25 posted on 05/04/2013 5:49:17 PM PDT by SeeSharp
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To: Alberta's Child

Also, not all merchandise is sold at full price, therefore markdowns are factored into the price so that the merchandise is not ultimately sold at a loss.

Without making a profit businesses would fold.It’s what we call capitalism.


26 posted on 05/04/2013 5:49:59 PM PDT by COUNTrecount (Clear eyes. Full hearts. Can't fail .But We Did.)
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To: rickmichaels

Shh! Not supposed to talk about this. We like our good deals on stuff made by slave labor! Shutting all our smelly smokey polluting factories saved the earth, too! /s


27 posted on 05/04/2013 5:52:59 PM PDT by Right Wing Assault (Dick Obama is more inexperienced now than he was before he was elected.)
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To: SeeSharp

It means we as a country put broad swaths of the non-union, rural south out of work for no benefit to the consumer. The benefit was higher retail gross margin.


28 posted on 05/04/2013 5:53:01 PM PDT by RegulatorCountry
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To: SeeSharp

Well, it’s been seen more lately where I live. And you can even be a fussy shopper at thrift stores and pick better brands, at least in men’s shirts and jackets.


29 posted on 05/04/2013 5:57:11 PM PDT by Revolting cat! (Bad things are wrong! Ice cream is delicious!)
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To: RegulatorCountry
Nonsense. There is a huge benefit to the consumer. Why do you think consumers are buying this stuff? No one is forcing them to. They look at two equivalent products with different prices and chose the cheaper. If my paycheck buys more stuff I benefit. And why should I mind if the retailer also benefits?

And what's all that about the non-union rural south? Are you saying Bangladeshi garment workers are putting American farmers out of work? If you mean the textile industry in the South, that has been gone for decades. Most of the work force reductions in the textile industry came about as a result of automation. Foreign competition killed off the remnant. My grandfather worked his entire life for Cannon Mills and I'm quite familiar with the history of that industry. The bottom line is if the textile companies had been able to compete they would still be in business. And there is never any reason to force consumers to pay more just so an inefficient industry can keep going.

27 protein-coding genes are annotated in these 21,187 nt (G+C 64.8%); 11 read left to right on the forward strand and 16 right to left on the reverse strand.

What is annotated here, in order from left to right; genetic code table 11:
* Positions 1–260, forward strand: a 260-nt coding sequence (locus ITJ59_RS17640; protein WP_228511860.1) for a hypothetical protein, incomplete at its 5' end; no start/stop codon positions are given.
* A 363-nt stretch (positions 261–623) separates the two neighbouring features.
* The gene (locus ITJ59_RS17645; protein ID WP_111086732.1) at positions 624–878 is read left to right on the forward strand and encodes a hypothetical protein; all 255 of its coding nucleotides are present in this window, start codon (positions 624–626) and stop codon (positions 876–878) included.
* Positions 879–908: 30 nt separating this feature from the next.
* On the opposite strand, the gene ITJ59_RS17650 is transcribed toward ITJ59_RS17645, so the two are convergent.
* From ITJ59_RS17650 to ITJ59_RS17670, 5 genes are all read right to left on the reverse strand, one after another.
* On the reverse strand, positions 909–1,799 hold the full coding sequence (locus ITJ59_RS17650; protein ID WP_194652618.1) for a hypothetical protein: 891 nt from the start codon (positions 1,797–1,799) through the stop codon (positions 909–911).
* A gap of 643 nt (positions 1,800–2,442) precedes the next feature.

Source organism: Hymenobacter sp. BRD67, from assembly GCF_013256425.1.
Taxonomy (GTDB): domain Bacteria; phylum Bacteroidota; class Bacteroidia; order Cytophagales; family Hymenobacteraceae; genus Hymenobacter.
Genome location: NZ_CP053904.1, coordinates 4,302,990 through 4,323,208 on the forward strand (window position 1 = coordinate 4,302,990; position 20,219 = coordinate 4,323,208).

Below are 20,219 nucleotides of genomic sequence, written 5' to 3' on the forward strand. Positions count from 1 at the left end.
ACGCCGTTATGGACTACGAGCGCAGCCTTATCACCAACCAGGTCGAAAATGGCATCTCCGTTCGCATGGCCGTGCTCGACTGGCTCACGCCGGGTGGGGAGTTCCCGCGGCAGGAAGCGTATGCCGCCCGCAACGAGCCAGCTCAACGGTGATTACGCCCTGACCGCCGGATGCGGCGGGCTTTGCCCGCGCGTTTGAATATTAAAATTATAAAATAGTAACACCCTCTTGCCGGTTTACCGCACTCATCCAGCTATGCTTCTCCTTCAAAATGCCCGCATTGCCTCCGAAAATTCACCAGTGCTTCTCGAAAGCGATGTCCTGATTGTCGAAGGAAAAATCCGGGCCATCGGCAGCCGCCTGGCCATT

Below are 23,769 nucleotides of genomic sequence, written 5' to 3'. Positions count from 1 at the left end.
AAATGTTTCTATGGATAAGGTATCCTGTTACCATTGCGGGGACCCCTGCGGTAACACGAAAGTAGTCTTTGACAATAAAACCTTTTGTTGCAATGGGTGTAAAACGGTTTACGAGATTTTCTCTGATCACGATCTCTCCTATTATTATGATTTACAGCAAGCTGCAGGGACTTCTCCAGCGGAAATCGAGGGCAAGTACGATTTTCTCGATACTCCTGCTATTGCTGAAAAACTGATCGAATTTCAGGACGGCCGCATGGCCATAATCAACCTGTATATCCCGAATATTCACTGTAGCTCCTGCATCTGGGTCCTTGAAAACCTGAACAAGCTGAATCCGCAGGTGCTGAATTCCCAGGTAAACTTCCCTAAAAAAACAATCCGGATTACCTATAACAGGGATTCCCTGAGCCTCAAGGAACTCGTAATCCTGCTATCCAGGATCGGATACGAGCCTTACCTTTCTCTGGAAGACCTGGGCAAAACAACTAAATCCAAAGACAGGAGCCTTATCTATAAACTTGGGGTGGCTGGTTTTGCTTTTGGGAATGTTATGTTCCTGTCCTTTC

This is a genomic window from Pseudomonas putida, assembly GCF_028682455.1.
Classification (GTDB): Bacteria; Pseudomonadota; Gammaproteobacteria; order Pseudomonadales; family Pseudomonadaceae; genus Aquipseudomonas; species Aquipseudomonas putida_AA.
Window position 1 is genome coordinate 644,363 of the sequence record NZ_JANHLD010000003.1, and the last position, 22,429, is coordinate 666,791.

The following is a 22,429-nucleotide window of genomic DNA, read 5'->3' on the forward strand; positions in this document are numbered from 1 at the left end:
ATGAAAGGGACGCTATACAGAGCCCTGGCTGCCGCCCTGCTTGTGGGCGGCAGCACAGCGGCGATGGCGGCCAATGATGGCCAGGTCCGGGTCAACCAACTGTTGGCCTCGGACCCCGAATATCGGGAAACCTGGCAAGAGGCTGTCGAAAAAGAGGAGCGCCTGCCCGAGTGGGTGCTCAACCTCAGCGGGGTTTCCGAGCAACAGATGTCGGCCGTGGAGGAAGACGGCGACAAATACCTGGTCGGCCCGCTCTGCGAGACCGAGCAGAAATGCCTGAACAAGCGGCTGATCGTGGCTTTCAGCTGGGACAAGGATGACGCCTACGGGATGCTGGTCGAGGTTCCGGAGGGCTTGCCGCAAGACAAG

30 posted on 05/04/2013 6:17:54 PM PDT by SeeSharp
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To: Bloody Sam Roberts
Who pays $14 for a shirt? Not I

I haven't bought a shirt in over 40 years.

I'll have to ask my wife what one costs.

31 posted on 05/04/2013 6:20:34 PM PDT by Graybeard58 (_.. ._. .. _. _._ __ ___ ._. . ___ ..._ ._ ._.. _ .. _. .)
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To: SeeSharp

I watched it happen first hand, not vicariously through a relative.

Stop and think of what you’re saying. The decimation of the domestic textile industry began due to automation? It’s a wonder, then, that offshoring ever provided such benefit due to radically lower labor cost.

Those domestic manufacturers that continue to exist remain competitive as a result of automation. It obviously didn’t put them out of business. Offshore sources face the same capital expenditure for modern automated equipment.

Home textiles and apparel are dissimilar in several ways as well, your grandfather’s no doubt outstanding contributions to the now defunct Cannon Mills notwithstanding I’m sure.


32 posted on 05/04/2013 6:34:02 PM PDT by RegulatorCountry
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To: Mr. Jeeves

Well tgats what dry cleaning is for ya know... heh


33 posted on 05/04/2013 6:40:04 PM PDT by Mmogamer (I refudiate the lamestream media, leftists and their prevaricutions.)
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To: Mr Ramsbotham; 1rudeboy; Mase; Toddsterpatriot; 1010RD
...close down those sweatshops. Then the people who work in them would die of starvation...

Right, because real patriotic Americans don't want all this off shoring of workplace deaths.  Why should we allow "nearly 400 people" in Bangladesh when in 2011 alone we had 4609 workplace deaths in America!